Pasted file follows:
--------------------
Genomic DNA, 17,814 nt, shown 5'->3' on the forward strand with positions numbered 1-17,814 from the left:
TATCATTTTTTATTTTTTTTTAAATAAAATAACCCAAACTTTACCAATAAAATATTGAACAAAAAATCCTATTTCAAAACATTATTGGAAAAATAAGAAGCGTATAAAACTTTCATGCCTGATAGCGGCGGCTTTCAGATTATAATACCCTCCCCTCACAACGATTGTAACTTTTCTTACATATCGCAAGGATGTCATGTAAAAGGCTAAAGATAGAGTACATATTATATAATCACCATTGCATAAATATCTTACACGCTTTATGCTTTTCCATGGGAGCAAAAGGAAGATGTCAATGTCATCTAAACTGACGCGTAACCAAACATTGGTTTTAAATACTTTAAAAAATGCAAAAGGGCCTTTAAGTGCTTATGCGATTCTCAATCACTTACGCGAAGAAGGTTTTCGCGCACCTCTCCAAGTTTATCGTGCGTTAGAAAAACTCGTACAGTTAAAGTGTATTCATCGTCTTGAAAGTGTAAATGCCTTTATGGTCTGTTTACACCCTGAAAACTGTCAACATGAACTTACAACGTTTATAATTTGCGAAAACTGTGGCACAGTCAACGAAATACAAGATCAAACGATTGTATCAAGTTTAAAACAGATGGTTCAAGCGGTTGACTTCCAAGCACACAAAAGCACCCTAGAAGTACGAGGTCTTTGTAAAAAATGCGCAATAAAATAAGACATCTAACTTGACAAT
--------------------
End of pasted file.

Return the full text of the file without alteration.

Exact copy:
Genomic DNA, 17,814 nt, shown 5'->3' on the forward strand with positions numbered 1-17,814 from the left:
TATCATTTTTTATTTTTTTTTAAATAAAATAACCCAAACTTTACCAATAAAATATTGAACAAAAAATCCTATTTCAAAACATTATTGGAAAAATAAGAAGCGTATAAAACTTTCATGCCTGATAGCGGCGGCTTTCAGATTATAATACCCTCCCCTCACAACGATTGTAACTTTTCTTACATATCGCAAGGATGTCATGTAAAAGGCTAAAGATAGAGTACATATTATATAATCACCATTGCATAAATATCTTACACGCTTTATGCTTTTCCATGGGAGCAAAAGGAAGATGTCAATGTCATCTAAACTGACGCGTAACCAAACATTGGTTTTAAATACTTTAAAAAATGCAAAAGGGCCTTTAAGTGCTTATGCGATTCTCAATCACTTACGCGAAGAAGGTTTTCGCGCACCTCTCCAAGTTTATCGTGCGTTAGAAAAACTCGTACAGTTAAAGTGTATTCATCGTCTTGAAAGTGTAAATGCCTTTATGGTCTGTTTACACCCTGAAAACTGTCAACATGAACTTACAACGTTTATAATTTGCGAAAACTGTGGCACAGTCAACGAAATACAAGATCAAACGATTGTATCAAGTTTAAAACAGATGGTTCAAGCGGTTGACTTCCAAGCACACAAAAGCACCCTAGAAGTACGAGGTCTTTGTAAAAAATGCGCAATAAAATAAGACATCTAACTTGACAAT